monogamous relationship with Raquel, one which falls apart and suggests that standard cultural
conceptions of coupling are not for him. Raquels Jewishness simultaneously codes their
relationship as an attempt by him to bring himself closer to Judaism, but that fails as much as his
effort at monogamy. Richard Wilk describes Judaism as more concerned with prescribing what
people should not eat than in telling people what they should, and Josh violates one of the
religions vital tenets through his consumption of the very non-Kosher ham, exacerbated all the
more by him eating it right after one of the holiest days of the Jewish year (232).
Josh moves further towards embracing his refutation of binaries in the third season
through his relationships with Colton and Mauras friend Shea, but these attempts prove to be
equally ill fitting. After Josh and Shea go on a road trip to see Colton following Ritas death,
their casual conversation over sandwiches at an open mic leads to her telling him an anecdote
from her teenage years, thereby illustrating their increasing comfort with each other. Although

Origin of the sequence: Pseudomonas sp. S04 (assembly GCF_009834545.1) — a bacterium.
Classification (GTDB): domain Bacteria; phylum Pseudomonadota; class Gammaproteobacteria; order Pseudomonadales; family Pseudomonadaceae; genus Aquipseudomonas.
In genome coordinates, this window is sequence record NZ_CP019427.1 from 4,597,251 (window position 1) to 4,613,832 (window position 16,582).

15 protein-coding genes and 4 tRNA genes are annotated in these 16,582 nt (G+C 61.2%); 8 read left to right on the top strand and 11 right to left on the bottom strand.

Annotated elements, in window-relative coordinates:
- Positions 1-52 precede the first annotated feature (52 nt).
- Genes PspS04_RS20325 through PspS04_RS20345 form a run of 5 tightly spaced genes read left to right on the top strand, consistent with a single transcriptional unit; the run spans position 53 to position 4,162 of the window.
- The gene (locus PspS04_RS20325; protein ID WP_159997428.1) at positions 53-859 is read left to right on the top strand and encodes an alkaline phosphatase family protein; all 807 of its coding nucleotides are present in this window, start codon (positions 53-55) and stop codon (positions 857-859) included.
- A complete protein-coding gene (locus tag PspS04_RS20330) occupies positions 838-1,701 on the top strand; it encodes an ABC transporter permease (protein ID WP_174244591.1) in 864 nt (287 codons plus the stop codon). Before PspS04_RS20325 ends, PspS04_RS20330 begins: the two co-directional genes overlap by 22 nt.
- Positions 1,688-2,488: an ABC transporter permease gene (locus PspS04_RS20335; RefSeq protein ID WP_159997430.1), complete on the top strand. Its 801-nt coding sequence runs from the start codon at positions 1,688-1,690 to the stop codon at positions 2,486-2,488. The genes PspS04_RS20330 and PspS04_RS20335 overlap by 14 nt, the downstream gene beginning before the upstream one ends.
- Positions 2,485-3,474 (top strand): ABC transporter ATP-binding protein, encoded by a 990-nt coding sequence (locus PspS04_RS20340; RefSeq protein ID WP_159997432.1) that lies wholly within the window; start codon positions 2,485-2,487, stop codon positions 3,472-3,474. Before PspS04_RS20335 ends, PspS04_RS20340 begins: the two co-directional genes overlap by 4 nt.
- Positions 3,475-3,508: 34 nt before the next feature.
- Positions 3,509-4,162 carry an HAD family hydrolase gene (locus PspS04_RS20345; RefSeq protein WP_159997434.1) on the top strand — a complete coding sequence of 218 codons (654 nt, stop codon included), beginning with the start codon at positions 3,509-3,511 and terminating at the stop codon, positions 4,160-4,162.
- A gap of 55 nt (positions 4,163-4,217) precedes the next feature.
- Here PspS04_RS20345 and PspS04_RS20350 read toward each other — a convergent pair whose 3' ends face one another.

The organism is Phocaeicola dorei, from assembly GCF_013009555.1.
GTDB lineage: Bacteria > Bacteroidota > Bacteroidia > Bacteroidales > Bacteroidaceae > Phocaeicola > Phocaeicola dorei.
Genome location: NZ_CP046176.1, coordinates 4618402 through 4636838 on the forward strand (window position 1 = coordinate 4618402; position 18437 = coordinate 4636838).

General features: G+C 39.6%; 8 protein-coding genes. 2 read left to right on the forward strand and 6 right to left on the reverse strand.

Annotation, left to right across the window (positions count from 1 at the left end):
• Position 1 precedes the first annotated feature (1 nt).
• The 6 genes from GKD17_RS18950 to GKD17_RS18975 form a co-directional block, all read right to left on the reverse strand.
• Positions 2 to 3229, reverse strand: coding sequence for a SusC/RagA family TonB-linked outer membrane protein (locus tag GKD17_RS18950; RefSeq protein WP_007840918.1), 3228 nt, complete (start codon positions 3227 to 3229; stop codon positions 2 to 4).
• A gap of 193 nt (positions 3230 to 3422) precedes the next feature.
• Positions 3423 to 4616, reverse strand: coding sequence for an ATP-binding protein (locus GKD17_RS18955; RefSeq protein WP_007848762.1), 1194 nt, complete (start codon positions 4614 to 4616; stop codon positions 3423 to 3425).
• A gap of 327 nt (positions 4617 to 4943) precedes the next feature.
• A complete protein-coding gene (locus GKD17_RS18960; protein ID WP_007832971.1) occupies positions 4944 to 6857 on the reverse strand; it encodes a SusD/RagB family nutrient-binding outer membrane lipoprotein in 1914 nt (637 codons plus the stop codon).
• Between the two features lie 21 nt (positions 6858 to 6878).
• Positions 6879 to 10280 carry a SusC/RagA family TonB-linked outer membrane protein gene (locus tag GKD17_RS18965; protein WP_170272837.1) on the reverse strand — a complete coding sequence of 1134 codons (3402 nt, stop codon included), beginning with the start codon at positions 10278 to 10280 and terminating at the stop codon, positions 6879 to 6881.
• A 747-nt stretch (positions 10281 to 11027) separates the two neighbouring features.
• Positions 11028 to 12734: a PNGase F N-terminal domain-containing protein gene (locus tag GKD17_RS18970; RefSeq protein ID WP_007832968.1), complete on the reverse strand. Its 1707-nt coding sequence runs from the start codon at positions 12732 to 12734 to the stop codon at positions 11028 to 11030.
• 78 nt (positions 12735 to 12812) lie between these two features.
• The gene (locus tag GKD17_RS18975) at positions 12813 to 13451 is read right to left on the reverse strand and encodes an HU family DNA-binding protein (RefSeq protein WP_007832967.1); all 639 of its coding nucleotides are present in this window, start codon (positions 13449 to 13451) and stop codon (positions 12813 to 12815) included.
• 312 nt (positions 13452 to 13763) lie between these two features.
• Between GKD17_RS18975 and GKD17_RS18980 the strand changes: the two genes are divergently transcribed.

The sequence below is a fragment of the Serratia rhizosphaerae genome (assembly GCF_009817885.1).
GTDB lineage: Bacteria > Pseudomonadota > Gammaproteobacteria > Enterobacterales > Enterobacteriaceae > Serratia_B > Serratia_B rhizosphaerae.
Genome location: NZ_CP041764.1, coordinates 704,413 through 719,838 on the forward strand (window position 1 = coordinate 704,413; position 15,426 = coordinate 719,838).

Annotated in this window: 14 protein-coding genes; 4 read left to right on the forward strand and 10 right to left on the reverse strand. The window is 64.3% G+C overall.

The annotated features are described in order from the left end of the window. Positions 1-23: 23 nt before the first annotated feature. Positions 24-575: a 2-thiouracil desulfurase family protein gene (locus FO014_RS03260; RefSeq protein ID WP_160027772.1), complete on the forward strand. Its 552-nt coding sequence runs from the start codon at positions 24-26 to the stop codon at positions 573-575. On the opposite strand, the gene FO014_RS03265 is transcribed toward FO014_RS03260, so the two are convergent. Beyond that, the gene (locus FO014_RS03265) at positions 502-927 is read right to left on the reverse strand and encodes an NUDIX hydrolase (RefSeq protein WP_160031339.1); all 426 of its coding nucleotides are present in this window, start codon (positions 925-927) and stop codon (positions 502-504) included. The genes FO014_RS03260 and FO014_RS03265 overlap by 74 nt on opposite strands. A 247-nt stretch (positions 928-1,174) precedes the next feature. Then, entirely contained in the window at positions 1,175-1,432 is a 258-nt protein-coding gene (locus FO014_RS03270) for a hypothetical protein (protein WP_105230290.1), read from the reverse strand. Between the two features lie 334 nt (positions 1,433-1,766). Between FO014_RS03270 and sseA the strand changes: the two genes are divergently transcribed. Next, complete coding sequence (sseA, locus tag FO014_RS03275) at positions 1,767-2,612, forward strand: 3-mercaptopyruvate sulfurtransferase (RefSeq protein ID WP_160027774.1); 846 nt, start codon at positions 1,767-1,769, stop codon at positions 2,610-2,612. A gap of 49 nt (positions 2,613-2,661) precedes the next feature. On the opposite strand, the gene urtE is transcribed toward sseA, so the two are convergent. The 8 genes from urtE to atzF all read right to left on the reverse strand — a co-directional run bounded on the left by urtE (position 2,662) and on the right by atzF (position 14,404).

his budding relationship with the transgender Shea indicates a dalliance with queerness, the
romance fails as badly as his attempts at heteronormativity after he makes a rude remark about
her identity. Similarly, he queers his Jewishness by accepting Jesus at a service led by Colton, an

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action emblematized by a scene of him shucking corn with Coltons family when Ali comes to
visit, but this fails as well when Colton finally tells him to leave. Neither queer nor binary
identities fit Josh, and food illustrates his path between them.
Like Josh, Ali cannot settle into queerness or normativity either, as her dietary choices
and associations indicate. Her attraction to and trust of her trainer leads her to quickly adopt his
advice to stop eating dairy, a move which affects her relationship with cultural Judaism when she
changes the Pfefferman family standing order at the Jewish deli Canters to include tofu cream
cheese. Food and her attractions become entangled once again when she dates Dale, a
transgender man whose choice of Pabst Blue Ribbon epitomizes his rugged masculinity. But his